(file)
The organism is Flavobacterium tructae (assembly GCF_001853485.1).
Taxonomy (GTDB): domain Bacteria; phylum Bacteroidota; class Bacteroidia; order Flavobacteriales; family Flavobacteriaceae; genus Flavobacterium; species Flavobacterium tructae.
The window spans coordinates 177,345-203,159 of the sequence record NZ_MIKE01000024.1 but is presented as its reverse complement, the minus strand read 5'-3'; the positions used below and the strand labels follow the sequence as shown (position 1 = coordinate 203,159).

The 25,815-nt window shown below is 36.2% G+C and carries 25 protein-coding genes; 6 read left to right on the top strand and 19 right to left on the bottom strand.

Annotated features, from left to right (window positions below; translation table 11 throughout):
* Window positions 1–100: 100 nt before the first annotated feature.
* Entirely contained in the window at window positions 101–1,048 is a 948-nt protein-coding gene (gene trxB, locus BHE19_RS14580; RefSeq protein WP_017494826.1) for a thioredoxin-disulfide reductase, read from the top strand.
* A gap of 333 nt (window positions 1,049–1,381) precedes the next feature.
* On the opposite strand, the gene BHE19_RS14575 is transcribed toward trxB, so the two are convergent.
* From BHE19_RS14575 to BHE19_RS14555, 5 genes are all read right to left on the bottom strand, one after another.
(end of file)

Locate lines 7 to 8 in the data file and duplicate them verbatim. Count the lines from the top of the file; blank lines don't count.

* Entirely contained in the window at window positions 101–1,048 is a 948-nt protein-coding gene (gene trxB, locus BHE19_RS14580; RefSeq protein WP_017494826.1) for a thioredoxin-disulfide reductase, read from the top strand.
* A gap of 333 nt (window positions 1,049–1,381) precedes the next feature.